References

Devaux, C. A. (2013). Small Oversights That Led to the Great Plague of Marseille (1720-1723) Lessons From the Past. Infection, Genetics and Evolution, 14(C), 169–185. doi:10.1016/j.meegid.2012.11.016 (for comparisons to other epidemics)

Slavin, P. (2010). The Crisis of the Fourteenth Century Reassessed: Between Ecology and Institutions — Evidence from England (1310-1350). EHA Paper, 1–14.

Slavin, P. (2012). The Great Bovine Pestilence and its economic and environmental consequences in England and Wales, 1318–501. The Economic History Review, 1–28.

Dewitte, S., & Slavin, P. (2013). Between Famine and Death: England on the Eve of the Black Death—Evidence from Paleoepidemiology and Manorial Accounts. Journal of Interdisciplinary History, 1–25.

Plague in Surat: 20 Years Later

I can’t let 2014 pass in a few weeks without mentioning that this fall was the twentieth anniversary of the plague outbreak in Surat, India — a major turning point in modern plague history and in the development of the (re)emerging infectious disease paradigm.

In the final accounting, 53 people died of plague, mostly pneumonic, but there are over 5000 cases classified as suspected and at least half a million people fled across India. Compared to other pneumonic plague outbreaks in Africa within the last twenty years, the number of deaths was small and the mortality rate tiny (1% of suspected cases). The government response was not only woefully inadequate but also exacerbated the damage within India and scared the rest of the world.

The lessons learned from Surat are really what is important.

  • The need for a national database to keep track of seemingly isolated cases and the need for surveillance of rodents, even when there haven’t been any human cases in many years. Better surveillance established since 1994 has identified several more plague outbreaks in India and enough evidence of enduring plague foci in the country.
  • The need for transparency, willingness to accept foreign help and the futility of trying to hide the epidemic from the press.
  • The costs of unsupported allegations of biological warfare or terrorism are too high to make unless there is certainty. It ultimately does not deflect responsibility away from the government for the response. The political costs for governments who make official erroneous allegations are greater than accepting responsibility for the outbreak.

In this month’s issue of the Indian Journal of Microbiology, the full genomic sequence of Yersinia pestis collected at Surat in 1994 and at a 2002 outbreak in India was released. Four samples were sequenced and they are all four different strains. Unfortunately, they did not do a phylogenetic analysis to indicate where they fit on the Y. pestis tree.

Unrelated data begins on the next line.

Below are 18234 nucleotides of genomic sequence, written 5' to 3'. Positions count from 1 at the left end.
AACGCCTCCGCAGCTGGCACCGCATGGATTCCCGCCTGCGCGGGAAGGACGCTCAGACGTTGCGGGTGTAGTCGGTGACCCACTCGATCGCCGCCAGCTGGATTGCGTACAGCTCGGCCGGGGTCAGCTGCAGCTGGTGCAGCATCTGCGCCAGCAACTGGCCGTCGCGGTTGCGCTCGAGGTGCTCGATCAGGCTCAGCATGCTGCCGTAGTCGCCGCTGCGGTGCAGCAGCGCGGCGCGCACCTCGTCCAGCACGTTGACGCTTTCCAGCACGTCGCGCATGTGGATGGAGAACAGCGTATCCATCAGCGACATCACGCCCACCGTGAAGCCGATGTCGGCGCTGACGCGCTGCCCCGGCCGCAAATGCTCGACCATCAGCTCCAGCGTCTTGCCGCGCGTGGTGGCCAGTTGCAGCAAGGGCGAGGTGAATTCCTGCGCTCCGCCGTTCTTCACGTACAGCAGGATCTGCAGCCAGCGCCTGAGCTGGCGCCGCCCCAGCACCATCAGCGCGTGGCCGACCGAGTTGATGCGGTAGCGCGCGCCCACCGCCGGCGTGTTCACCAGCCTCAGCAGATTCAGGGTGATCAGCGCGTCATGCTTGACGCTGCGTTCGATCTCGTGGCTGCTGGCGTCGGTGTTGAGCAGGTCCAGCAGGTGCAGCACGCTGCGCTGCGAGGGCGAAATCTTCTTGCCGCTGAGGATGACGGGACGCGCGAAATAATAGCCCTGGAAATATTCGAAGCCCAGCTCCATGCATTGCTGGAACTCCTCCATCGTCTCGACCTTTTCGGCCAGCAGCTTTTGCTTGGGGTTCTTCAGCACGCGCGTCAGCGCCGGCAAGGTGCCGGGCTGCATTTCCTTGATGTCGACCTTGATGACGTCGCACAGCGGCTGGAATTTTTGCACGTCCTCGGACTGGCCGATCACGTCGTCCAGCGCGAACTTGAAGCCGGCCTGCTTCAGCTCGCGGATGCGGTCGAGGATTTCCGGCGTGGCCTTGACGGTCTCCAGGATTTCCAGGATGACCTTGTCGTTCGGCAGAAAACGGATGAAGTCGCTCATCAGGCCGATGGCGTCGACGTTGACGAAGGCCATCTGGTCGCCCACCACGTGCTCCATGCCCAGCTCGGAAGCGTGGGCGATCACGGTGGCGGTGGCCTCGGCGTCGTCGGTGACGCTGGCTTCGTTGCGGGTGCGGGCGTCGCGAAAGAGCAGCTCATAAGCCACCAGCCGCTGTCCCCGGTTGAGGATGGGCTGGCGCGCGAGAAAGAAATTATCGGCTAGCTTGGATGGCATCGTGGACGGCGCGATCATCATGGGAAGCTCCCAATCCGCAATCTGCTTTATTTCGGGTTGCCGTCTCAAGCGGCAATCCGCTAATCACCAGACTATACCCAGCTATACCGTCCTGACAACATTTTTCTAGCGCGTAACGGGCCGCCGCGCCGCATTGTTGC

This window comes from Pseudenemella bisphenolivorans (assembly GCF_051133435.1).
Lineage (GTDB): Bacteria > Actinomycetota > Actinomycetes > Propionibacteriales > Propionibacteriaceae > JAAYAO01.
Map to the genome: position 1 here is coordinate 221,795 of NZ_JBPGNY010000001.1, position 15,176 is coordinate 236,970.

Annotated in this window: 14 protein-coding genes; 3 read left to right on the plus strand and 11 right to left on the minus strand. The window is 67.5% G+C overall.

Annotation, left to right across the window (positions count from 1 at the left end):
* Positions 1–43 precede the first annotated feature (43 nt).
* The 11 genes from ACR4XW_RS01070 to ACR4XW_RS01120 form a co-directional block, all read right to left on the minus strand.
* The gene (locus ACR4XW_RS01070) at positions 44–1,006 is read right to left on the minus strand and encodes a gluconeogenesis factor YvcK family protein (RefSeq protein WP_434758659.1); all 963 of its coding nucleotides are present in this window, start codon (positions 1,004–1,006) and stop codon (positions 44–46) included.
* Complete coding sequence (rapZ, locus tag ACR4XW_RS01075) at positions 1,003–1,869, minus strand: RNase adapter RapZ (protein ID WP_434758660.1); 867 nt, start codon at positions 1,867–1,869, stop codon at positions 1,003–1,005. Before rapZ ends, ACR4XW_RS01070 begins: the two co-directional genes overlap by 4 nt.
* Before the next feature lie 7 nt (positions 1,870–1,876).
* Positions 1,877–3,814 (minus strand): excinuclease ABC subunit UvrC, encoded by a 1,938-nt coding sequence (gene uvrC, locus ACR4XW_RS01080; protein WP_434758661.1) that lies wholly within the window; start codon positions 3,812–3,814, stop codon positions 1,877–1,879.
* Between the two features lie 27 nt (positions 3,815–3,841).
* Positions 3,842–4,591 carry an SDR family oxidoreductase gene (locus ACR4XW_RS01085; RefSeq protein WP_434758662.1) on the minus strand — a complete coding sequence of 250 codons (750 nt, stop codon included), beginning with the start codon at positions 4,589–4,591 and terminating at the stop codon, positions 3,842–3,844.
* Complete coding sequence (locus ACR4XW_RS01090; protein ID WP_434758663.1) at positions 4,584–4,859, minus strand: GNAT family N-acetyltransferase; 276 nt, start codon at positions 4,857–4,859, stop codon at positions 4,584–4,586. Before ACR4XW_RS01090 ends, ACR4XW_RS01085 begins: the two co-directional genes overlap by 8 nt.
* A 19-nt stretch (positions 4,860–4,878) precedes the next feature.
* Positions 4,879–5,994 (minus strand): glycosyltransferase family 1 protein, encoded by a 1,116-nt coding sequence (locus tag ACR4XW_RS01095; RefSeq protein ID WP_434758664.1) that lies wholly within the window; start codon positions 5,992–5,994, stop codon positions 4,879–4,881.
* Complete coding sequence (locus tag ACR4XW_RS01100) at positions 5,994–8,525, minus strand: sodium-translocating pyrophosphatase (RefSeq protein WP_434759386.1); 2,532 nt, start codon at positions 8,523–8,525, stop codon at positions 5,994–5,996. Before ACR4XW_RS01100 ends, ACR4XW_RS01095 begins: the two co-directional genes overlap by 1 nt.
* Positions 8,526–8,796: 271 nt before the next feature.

Twenty years ago it was the double hit of plague in Surat in 1994 and the discovery of antibiotic resistant plague in Madagascar in 1995 that raised concern about re-emerging infection diseases. Antibiotic resistant strains of Yersinia pestis have continued to appear in Madagascar and now insecticide resistant fleas are a problem as well. While public health processes and surveillance are better than in 1994, there has been no improvement plague incidence or concerning resistant strains.

Ebola is currently extracting the toll that was feared of plague in Surat two decades ago. If Surat was the warning that acute pandemics are still possible, Ebola is showing how far we still have to go 20 years later. Both plague in Surat and Ebola in 2014 are also reminding us that knowing what to do to stop an epidemic is not enough, execution is everything.

Further reading on Surat:

Barrett, Ron. (2008) “The 1994 Plague in Western India: Human Ecology and the Risks of Misattribution” p. 49-71 in Terrorism, War, or Disease? Unraveling the Use of Biological Weapons. Edited by A.L. Clunan, P.B. Lavoy, and S. B. Martin. Stanford Security Studies. Stanford University Press. This is the best analysis of the Surat outbreak that I have found.

Ziegler, Michelle (2014) The Black Death and the Future of the Plague. The Medieval Globe, 1: 183-199 for an overview of plague since 1994.

Mahale, K. N., Paranjape, P. S., Marathe, N. P., Dhotre, D. P., Chowdhury, S., Shetty, S. A., et al. (2014). Draft Genome Sequences of Yersinia pestis Strains from the 1994 Plague Epidemic of Surat and 2002 Shimla Outbreak in India. Indian Journal of Microbiology, 54(4), 480–482. doi:10.1007/s12088-014-0475-7

For more on antibiotic resistant plague, see this past post and on the most recent reported pneumonic plague outbreak in Madagascar.

Expanding the Historical Plague Paradigm